Federal Rule of Civil Procedure 37 allows a party to move for an order compelling disclosure or discovery when “a party fails to answer an interrogatory submitted under Rule 33” or “fails to produce documents . . . as requested under Rule 34.” Fed.R.Civ.P. 37(a)(3)(B)(iii), (iv). Under Rule 37, an “evasive or incomplete disclosure, answer, or response must be treated as a failure to disclose, answer, or respond.” Fed.R.Civ.P. 37(a)(4). When an objection to relevance is raised, the party seeking discovery must demonstrate that the requests are relevant to the claims or defenses in the action. Anderson v. Dillard's, Inc., 251 F.R.D. 307, 309-10 (W.D. Tenn. 2008). If that party demonstrates relevancy, the burden shifts to the party resisting discovery to demonstrate why the information or documents are not discoverable under the Federal Rules. Id.

         B. Analysis

         The Court will first address Betts's and Wood's contention that the criminal discovery sought is not within their possession, custody, or control because it is in the possession of their criminal attorneys. The Court disagrees. In response to a request for production under Fed.R.Civ.P. 34, a party is only required to produce items within “the responding party's possession, custody, or control”. Fed.R.Civ.P. 34(a)(1). “[F]ederal courts have consistently held that documents are deemed to be within the ‘possession, custody or control' for purposes of Rule 34 if the party has actual possession, custody or control, or has the legal right to obtain the documents on demand.” In re Bankers Trust Co., 61 F.3d 465, 469 (6th Cir. 1995); see also Congress v. Tillman, No. 09-cv-10419, 2009 WL 3627996, at *3 (E.D. Mich. Oct. 30, 2009) (quoting Scott v. AREX, Inc., 124 F.R.D. 39, 41 (D. Conn. 1989)) (“A party controls a document that it has the right, authority, or ability to obtain upon demand.”). Because Betts and Wood would have the right to request a copy of their file, which would include the criminal discovery, from their criminal defense attorneys, the Court finds that the criminal discovery in the possession of their criminal defense attorneys is within Betts's and Wood's possession, custody, or control.[1]

         As to the relevance of the documents requested, the Court finds that the criminal discovery requested by Plaintiffs' is relevant to the Plaintiffs' claims in this action. As the Court found in ruling on Defendants' Motions to Stay, the criminal cases against Betts and Wood were related to the Explorer Program and the conduct of those Defendants during the same. (DN 227, at PageID # 8331.) Plaintiffs allege in these cases that Defendants Betts and Wood “sexually abused and/or failed to prevent sexual abuse while volunteering in the Explorer Program.” (DN 358, at PageID # 9626-27.) Though to some extent the Parties are speculating because neither Betts's counsel nor Wood's counsel have reviewed the requested criminal discovery, their briefs indicated that the criminal discovery relates to both the Explorer Program generally and the specific allegations against Betts and Wood in their separate criminal actions. (DN 359, at PageID # 9620.) Therefore, the Court finds that the criminal discovery falls within Oppenheimer Fund's definition of relevance. Both Betts and Wood argued that because the criminal cases involved more victims than the seven plaintiffs in these consolidated cases, only the information related to the instant Plaintiffs is relevant. The Court does not agree and finds that evidence of wrongdoing or other conduct by Betts and Wood bears on Plaintiffs' claims in these cases so as to make it discoverable here. Accordingly, the Court finds that Plaintiffs have met their burden of demonstrating the material sought is relevant. The burden shifts to Wood and Betts to demonstrate some other reason the material is not discoverable. Anderson, 251 F.R.D. at 309-10.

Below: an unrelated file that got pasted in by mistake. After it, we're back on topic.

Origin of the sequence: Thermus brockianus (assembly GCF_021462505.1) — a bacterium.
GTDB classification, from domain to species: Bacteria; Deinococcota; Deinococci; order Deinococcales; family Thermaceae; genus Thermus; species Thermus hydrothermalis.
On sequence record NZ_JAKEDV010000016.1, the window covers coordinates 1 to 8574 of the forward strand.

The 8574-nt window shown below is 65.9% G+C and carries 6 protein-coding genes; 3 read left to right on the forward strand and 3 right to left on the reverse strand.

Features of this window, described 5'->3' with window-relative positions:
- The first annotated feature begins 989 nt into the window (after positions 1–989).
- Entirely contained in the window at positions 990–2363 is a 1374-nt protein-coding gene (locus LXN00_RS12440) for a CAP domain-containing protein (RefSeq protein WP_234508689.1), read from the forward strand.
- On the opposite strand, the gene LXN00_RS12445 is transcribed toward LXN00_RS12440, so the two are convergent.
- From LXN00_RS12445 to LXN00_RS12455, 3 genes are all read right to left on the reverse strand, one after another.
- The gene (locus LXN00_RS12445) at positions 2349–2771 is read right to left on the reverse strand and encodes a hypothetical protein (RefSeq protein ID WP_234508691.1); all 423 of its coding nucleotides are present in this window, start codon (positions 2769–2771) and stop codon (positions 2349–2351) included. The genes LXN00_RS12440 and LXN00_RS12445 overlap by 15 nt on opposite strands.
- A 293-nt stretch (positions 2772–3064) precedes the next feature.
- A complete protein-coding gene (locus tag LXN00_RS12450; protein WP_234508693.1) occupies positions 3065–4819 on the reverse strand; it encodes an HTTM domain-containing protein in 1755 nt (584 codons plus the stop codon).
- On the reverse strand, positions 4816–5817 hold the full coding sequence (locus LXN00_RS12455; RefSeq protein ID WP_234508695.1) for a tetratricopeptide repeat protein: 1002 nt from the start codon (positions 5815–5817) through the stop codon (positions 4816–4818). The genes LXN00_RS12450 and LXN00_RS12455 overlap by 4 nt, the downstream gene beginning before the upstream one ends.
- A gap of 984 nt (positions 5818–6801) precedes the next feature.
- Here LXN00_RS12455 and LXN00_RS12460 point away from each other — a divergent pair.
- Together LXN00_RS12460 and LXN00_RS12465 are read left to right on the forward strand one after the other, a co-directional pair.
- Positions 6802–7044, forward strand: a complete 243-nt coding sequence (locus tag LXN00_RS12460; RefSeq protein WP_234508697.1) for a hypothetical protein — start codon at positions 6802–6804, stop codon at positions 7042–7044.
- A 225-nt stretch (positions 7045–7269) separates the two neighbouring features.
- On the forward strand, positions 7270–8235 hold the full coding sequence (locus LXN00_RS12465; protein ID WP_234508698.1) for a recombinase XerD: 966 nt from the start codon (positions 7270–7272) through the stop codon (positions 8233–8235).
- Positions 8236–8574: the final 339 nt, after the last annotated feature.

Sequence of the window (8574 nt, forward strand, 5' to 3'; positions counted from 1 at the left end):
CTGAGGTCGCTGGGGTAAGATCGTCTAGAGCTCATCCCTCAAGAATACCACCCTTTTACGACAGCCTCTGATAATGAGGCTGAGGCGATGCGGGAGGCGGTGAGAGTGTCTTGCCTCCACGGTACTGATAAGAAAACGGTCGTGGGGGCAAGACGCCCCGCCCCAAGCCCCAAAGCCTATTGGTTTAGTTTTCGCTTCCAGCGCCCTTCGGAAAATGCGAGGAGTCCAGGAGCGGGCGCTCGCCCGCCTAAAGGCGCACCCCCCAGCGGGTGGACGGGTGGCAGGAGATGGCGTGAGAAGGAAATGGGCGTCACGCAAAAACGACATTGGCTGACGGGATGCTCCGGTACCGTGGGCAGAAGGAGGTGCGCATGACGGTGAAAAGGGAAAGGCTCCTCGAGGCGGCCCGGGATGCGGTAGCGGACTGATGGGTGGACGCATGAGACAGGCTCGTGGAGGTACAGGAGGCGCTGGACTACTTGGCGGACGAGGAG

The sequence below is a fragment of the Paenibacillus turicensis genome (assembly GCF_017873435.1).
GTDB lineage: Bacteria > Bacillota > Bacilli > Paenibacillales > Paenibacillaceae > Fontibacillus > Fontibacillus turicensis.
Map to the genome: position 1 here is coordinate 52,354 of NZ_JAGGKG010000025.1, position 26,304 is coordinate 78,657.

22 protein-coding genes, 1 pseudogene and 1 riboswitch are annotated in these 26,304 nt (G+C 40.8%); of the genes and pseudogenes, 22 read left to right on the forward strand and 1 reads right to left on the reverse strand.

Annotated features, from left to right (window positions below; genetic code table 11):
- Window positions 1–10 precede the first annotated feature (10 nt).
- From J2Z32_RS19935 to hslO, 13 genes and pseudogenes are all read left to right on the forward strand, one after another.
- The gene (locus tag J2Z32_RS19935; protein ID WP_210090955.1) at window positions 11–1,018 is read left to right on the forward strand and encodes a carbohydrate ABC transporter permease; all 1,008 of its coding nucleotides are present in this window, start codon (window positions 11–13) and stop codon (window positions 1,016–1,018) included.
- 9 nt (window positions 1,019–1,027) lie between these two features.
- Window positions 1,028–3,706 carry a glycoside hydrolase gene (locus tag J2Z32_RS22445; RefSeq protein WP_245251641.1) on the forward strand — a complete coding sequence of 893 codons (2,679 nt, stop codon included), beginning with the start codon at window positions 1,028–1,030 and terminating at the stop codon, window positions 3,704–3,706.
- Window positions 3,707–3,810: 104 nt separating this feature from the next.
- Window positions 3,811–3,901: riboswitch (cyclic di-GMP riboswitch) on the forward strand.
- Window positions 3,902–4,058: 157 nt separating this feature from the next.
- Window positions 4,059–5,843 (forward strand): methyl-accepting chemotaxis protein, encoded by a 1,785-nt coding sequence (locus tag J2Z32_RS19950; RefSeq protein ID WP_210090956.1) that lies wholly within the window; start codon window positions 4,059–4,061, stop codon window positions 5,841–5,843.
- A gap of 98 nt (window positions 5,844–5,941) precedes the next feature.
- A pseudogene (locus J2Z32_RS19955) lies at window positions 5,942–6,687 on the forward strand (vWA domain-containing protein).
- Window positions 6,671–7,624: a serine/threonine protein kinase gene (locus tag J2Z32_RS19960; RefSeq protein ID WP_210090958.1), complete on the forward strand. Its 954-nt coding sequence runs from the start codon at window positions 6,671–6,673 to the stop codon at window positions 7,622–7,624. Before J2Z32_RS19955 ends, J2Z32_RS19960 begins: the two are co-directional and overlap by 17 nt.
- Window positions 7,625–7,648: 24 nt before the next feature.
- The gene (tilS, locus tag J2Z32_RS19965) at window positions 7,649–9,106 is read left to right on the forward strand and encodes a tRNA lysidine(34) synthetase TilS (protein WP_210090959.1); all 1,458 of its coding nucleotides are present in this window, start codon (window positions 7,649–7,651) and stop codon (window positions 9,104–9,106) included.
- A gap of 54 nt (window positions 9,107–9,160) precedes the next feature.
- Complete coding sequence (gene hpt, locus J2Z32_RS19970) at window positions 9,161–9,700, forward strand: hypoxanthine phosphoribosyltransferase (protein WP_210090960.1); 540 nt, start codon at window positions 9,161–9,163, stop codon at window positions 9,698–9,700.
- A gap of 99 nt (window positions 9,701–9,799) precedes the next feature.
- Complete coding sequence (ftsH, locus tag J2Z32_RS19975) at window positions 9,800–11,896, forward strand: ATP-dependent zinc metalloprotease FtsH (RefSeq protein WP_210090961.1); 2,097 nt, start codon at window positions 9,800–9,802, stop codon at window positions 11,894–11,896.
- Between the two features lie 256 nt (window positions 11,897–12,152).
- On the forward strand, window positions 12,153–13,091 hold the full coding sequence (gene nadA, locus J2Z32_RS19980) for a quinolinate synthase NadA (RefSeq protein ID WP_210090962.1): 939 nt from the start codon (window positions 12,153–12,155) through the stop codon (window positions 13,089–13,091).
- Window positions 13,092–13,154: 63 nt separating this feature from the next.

Betts argued that the request for criminal discovery is not proportional to the needs of the case given that the discovery is not relevant, the Plaintiffs could obtain the relevant information through less burdensome means, and the burden and expense of the proposed discovery outweighs its likely benefit. (DN 359, at PageID # 9638.) These arguments are not persuasive. First, the Court already concluded that the criminal discovery is relevant above. Second, though Betts argued that Plaintiffs could obtain the criminal discovery through other means such as “witness interviews, obtain witness statements, and access their client's messages sent over text or through social media, ” those devices do not appear to be a substitute for the discovery sought here as Plaintiffs have no way to know whether those options will actually yield all the information that would be provided in the criminal discovery. (Id. at 9639.) In truth, it is not clear that Betts and Wood have any reason to know either because given their argument that the criminal discovery is not within their possession, the Court has no indication that Betts's and Wood's counsel in this action have reviewed the discovery in its entirety to be able to assure the Court that the information therein is obtainable through other means. Finally, as to the burden on Betts and Wood, both appear to argue that because the records were voluminous, producing the same would be a burden. However, discovery is not objectionable merely because the requested documents are ...